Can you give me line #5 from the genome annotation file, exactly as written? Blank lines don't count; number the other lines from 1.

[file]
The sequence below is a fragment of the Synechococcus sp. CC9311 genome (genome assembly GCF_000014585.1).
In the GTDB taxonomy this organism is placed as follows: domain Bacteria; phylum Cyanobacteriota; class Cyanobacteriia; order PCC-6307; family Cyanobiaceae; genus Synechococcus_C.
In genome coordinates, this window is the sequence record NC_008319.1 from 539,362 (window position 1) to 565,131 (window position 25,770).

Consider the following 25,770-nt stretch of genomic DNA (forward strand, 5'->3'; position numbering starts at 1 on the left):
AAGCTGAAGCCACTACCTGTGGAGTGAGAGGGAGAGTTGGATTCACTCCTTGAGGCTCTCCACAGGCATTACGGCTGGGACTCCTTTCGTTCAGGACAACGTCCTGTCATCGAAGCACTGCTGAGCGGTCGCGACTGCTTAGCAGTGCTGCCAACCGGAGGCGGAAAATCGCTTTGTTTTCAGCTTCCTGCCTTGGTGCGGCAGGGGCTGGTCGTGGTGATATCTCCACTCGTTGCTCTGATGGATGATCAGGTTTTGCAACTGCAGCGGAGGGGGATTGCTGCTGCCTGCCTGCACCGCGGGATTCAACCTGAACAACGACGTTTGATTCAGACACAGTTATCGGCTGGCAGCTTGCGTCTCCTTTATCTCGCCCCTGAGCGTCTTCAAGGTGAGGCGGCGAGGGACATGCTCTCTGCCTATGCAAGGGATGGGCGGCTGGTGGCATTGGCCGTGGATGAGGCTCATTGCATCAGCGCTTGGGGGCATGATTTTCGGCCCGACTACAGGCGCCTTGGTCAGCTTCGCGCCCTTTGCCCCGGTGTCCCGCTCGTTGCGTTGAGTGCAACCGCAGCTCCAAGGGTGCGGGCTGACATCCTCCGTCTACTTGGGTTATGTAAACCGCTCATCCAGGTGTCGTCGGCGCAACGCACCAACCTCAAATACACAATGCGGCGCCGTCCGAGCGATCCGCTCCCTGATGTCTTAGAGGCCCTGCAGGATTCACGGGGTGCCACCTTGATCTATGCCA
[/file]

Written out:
AAGCTGAAGCCACTACCTGTGGAGTGAGAGGGAGAGTTGGATTCACTCCTTGAGGCTCTCCACAGGCATTACGGCTGGGACTCCTTTCGTTCAGGACAACGTCCTGTCATCGAAGCACTGCTGAGCGGTCGCGACTGCTTAGCAGTGCTGCCAACCGGAGGCGGAAAATCGCTTTGTTTTCAGCTTCCTGCCTTGGTGCGGCAGGGGCTGGTCGTGGTGATATCTCCACTCGTTGCTCTGATGGATGATCAGGTTTTGCAACTGCAGCGGAGGGGGATTGCTGCTGCCTGCCTGCACCGCGGGATTCAACCTGAACAACGACGTTTGATTCAGACACAGTTATCGGCTGGCAGCTTGCGTCTCCTTTATCTCGCCCCTGAGCGTCTTCAAGGTGAGGCGGCGAGGGACATGCTCTCTGCCTATGCAAGGGATGGGCGGCTGGTGGCATTGGCCGTGGATGAGGCTCATTGCATCAGCGCTTGGGGGCATGATTTTCGGCCCGACTACAGGCGCCTTGGTCAGCTTCGCGCCCTTTGCCCCGGTGTCCCGCTCGTTGCGTTGAGTGCAACCGCAGCTCCAAGGGTGCGGGCTGACATCCTCCGTCTACTTGGGTTATGTAAACCGCTCATCCAGGTGTCGTCGGCGCAACGCACCAACCTCAAATACACAATGCGGCGCCGTCCGAGCGATCCGCTCCCTGATGTCTTAGAGGCCCTGCAGGATTCACGGGGTGCCACCTTGATCTATGCCA